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Sunday, May 18, 2014

Did You Grow Up in a Barn or Something?

Did You Grow Up in a Barn or Something?

Well, as a matter of fact I did...several barns actually.

Great cathedrals of our rural heritage.

When you grow up as a farm kid, life is a series of barns, granaries, large equipment yards, fields and animals. You learn to drive a tractor at about eight while helping your family bale hay. You help to get the cows into the truck to go up to the market. You get to wake up and chase the cows that broke down the fence in your nightgown with the neighbors.

There isn't a lot of modesty in the country. No one has time for it.

The barns of my childhood were magical places. They were places of weird equipment, animals and haylofts just perfect for climbing. Although hot, once you made your way up to the very top of the barn, you knew you were in a place where only a select few had been before. You got to look out that window in the top of the barn that everyone looks at when they glance at the structure but few ever get to look out of. There were houses to be made with bale furniture, games of hid and seek and all sorts of adventures to be had.

All shapes and sizes. Magical places.

When I was growing up, there were several relatives that farmed, some that to this day I don't know how they were related to me, and tons of neighbors with barns. We even had some names for the barns. One barn that I remember fondly, we called the "Thirsty Barn". I believe my father dubbed it that due to the fact that he stored some of his hay in this barn after haying.

Our barn had no such name, nor was it very picturesque. A corrugated small steel building with two green corrugated plastic panels for lights, it was simply a working barn. That barn held lots of great memories. Running down to the barn in bare feet, dogs and cats in tow. Climbing the fence and giving the horses a treat of sugar or treat out of the box of horse treats.  It housed several generations of cows and my mother's horses which varied in number between one and five throughout the years. There were lots of kittens born on the farm and the crazy chickens. There was a donkey named Tequila and a pony named Coco-who incidently just walked into our yard one day. That's how I got my pony.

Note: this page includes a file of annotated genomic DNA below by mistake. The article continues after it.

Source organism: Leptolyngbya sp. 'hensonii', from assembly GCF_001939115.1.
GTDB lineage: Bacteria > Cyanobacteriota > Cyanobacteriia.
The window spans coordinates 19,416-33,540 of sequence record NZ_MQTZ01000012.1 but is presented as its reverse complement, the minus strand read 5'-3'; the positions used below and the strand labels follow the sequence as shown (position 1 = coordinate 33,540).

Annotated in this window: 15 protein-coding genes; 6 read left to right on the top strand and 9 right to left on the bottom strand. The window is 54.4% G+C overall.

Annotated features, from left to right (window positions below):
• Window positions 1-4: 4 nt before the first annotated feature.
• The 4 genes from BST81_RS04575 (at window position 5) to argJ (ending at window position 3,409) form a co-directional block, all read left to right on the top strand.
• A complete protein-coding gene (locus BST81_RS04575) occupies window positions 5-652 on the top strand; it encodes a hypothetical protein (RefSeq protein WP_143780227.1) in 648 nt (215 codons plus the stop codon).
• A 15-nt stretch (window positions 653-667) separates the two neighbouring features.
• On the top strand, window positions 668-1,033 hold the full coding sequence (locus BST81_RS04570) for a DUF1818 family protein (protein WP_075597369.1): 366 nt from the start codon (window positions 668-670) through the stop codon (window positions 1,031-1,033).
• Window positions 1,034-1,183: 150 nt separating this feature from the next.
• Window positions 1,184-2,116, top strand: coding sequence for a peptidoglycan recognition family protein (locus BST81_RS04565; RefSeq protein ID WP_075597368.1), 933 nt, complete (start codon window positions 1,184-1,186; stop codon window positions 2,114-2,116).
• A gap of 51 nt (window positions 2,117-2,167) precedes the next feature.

Barns hold great memories for so many of us that grew up working and playing in them. But with fewer and fewer people actually farming for a living, because it's so hard making a living at farming nowadays, so many of these great structures are falling to the ground. The families that own these barns can't afford to keep them up nor can they afford to demolish them. So, they die a long slow death. It's so incredibly sad because not only are we loosing these great structures, but the barns represent a way of life that is also going away as well as a collective history that is so quickly being lost. Our founding farmers were farmers. Many of the indigenous people were farmers. If you look back in your family history, more than likely only a few generations back, you'll discover someone listed in the census as "farmer". Farming, while tough, also made families self-sufficient and brought them together in the common goal of keeping the family alive. It brought children up with a moral background, a strong work ethic and a well developed love of the land. With each barn that  drops, we loose so much. Just a quick drive or walk around the block of my home there exists four barns, one in which the entire barn as fallen to the ground, two in which the roof's have caved in and only one really still standing. It's sad. How many generations worked in those barns? How many kids climbed in those lofts? How many families were fed due to the hard work of those farmers?

And who will remember them? Or nowadays... care?

There is a bumper sticker I've seen several times in our rural community... one that bears remembering....

Support your local farmer.



No Farmers. No Food.

America, the land of plenty.
Support local agriculture to keep it that way.

Keep that in mind when your buying your grapes from Chile and your meat from God knows where. We have to support our local agriculture. This is the background and the foundation of our country.

 Not to become preachy but...

If you aren't supporting your local farmers, who are you supporting? 

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